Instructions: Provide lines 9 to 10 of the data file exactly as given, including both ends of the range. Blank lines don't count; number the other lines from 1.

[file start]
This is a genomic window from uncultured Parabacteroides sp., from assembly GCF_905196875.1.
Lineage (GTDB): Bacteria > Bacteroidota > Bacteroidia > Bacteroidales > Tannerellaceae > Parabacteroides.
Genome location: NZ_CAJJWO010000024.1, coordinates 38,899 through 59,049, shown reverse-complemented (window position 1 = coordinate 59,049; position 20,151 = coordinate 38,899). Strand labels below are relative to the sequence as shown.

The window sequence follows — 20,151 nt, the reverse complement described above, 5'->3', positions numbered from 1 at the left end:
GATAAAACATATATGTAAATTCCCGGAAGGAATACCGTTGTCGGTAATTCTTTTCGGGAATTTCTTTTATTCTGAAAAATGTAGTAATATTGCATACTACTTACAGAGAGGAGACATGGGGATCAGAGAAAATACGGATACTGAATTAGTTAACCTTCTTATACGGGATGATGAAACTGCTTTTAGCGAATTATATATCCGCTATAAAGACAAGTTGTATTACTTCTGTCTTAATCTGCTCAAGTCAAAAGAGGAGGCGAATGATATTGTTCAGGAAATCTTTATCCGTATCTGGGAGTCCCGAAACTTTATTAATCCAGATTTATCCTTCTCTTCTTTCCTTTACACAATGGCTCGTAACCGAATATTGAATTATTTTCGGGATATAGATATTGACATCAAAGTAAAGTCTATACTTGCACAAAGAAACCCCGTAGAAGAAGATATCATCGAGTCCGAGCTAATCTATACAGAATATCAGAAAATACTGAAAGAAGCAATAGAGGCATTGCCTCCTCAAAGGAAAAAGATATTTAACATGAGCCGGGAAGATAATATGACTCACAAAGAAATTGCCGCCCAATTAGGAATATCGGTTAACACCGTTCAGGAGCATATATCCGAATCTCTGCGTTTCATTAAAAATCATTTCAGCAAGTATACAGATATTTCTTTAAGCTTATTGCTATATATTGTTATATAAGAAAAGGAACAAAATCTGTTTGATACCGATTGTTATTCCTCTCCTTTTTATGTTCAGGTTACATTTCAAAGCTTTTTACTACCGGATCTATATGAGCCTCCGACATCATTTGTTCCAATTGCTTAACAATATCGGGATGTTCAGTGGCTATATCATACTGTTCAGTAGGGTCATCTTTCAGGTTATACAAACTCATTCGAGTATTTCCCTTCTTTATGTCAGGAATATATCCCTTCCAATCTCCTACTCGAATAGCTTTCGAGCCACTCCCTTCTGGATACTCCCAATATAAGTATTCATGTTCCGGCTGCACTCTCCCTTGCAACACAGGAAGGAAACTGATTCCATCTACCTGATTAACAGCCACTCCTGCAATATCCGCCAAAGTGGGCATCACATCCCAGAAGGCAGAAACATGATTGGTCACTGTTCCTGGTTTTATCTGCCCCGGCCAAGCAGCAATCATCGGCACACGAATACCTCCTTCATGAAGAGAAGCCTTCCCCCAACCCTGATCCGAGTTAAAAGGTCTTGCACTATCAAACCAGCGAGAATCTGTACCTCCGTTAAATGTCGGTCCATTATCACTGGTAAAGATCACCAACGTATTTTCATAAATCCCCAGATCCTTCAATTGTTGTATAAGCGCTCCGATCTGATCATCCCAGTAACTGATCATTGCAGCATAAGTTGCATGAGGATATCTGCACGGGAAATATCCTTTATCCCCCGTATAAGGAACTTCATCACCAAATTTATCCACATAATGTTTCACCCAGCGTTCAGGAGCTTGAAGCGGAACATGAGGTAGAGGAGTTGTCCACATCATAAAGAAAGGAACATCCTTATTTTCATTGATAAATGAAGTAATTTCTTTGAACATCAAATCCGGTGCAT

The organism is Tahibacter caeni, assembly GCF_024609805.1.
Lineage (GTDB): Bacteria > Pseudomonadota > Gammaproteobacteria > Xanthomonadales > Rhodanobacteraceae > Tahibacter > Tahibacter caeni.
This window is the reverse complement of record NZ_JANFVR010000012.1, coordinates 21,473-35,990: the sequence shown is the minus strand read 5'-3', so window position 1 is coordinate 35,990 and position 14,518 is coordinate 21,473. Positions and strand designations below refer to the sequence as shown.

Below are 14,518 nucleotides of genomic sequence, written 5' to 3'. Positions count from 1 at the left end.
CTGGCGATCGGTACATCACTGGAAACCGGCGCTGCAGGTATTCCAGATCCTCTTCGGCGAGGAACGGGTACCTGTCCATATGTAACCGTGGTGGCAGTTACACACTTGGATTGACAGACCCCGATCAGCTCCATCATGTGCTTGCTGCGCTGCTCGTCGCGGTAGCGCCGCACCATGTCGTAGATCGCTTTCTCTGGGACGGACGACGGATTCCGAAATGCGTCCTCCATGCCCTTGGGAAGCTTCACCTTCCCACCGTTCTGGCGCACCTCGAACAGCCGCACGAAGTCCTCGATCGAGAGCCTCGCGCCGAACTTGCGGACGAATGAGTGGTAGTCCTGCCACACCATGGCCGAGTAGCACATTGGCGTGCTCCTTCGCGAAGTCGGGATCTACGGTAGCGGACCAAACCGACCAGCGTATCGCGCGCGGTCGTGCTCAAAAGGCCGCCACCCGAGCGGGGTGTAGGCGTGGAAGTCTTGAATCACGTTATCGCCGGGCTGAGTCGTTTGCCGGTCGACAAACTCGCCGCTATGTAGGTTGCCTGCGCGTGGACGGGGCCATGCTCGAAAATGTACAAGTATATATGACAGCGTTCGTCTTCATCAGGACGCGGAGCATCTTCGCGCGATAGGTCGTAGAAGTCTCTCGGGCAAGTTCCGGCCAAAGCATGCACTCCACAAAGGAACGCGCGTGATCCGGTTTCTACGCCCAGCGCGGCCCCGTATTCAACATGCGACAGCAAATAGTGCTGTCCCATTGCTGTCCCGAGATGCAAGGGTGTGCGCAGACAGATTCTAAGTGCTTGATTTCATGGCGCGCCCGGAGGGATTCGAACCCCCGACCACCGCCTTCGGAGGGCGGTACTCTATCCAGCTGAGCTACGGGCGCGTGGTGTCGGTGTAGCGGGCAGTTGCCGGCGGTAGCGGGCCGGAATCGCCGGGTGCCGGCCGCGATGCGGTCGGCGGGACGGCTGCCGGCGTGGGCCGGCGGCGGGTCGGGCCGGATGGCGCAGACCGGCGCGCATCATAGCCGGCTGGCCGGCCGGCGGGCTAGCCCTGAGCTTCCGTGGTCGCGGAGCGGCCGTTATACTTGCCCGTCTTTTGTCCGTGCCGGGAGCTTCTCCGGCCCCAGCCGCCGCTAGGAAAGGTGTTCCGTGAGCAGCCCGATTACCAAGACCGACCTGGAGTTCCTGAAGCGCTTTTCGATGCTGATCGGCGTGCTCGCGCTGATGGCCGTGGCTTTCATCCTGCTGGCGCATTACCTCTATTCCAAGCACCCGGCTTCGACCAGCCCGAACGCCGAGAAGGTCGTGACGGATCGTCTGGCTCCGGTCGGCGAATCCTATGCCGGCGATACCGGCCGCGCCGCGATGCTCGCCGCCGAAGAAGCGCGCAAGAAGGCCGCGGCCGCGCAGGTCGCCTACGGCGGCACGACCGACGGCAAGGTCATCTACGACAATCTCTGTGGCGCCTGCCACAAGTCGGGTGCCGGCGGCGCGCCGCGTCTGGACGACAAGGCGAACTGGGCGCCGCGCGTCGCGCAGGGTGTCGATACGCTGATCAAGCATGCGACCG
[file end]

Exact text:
Below are 14,518 nucleotides of genomic sequence, written 5' to 3'. Positions count from 1 at the left end.
CTGGCGATCGGTACATCACTGGAAACCGGCGCTGCAGGTATTCCAGATCCTCTTCGGCGAGGAACGGGTACCTGTCCATATGTAACCGTGGTGGCAGTTACACACTTGGATTGACAGACCCCGATCAGCTCCATCATGTGCTTGCTGCGCTGCTCGTCGCGGTAGCGCCGCACCATGTCGTAGATCGCTTTCTCTGGGACGGACGACGGATTCCGAAATGCGTCCTCCATGCCCTTGGGAAGCTTCACCTTCCCACCGTTCTGGCGCACCTCGAACAGCCGCACGAAGTCCTCGATCGAGAGCCTCGCGCCGAACTTGCGGACGAATGAGTGGTAGTCCTGCCACACCATGGCCGAGTAGCACATTGGCGTGCTCCTTCGCGAAGTCGGGATCTACGGTAGCGGACCAAACCGACCAGCGTATCGCGCGCGGTCGTGCTCAAAAGGCCGCCACCCGAGCGGGGTGTAGGCGTGGAAGTCTTGAATCACGTTATCGCCGGGCTGAGTCGTTTGCCGGTCGACAAACTCGCCGCTATGTAGGTTGCCTGCGCGTGGACGGGGCCATGCTCGAAAATGTACAAGTATATATGACAGCGTTCGTCTTCATCAGGACGCGGAGCATCTTCGCGCGATAGGTCGTAGAAGTCTCTCGGGCAAGTTCCGGCCAAAGCATGCACTCCACAAAGGAACGCGCGTGATCCGGTTTCTACGCCCAGCGCGGCCCCGTATTCAACATGCGACAGCAAATAGTGCTGTCCCATTGCTGTCCCGAGATGCAAGGGTGTGCGCAGACAGATTCTAAGTGCTTGATTTCATGGCGCGCCCGGAGGGATTCGAACCCCCGACCACCGCCTTCGGAGGGCGGTACTCTATCCAGCTGAGCTACGGGCGCGTGGTGTCGGTGTAGCGGGCAGTTGCCGGCGGTAGCGGGCCGGAATCGCCGGGTGCCGGCCGCGATGCGGTCGGCGGGACGGCTGCCGGCGTGGGCCGGCGGCGGGTCGGGCCGGATGGCGCAGACCGGCGCGCATCATAGCCGGCTGGCCGGCCGGCGGGCTAGCCCTGAGCTTCCGTGGTCGCGGAGCGGCCGTTATACTTGCCCGTCTTTTGTCCGTGCCGGGAGCTTCTCCGGCCCCAGCCGCCGCTAGGAAAGGTGTTCCGTGAGCAGCCCGATTACCAAGACCGACCTGGAGTTCCTGAAGCGCTTTTCGATGCTGATCGGCGTGCTCGCGCTGATGGCCGTGGCTTTCATCCTGCTGGCGCATTACCTCTATTCCAAGCACCCGGCTTCGACCAGCCCGAACGCCGAGAAGGTCGTGACGGATCGTCTGGCTCCGGTCGGCGAATCCTATGCCGGCGATACCGGCCGCGCCGCGATGCTCGCCGCCGAAGAAGCGCGCAAGAAGGCCGCGGCCGCGCAGGTCGCCTACGGCGGCACGACCGACGGCAAGGTCATCTACGACAATCTCTGTGGCGCCTGCCACAAGTCGGGTGCCGGCGGCGCGCCGCGTCTGGACGACAAGGCGAACTGGGCGCCGCGCGTCGCGCAGGGTGTCGATACGCTGATCAAGCATGCGACCG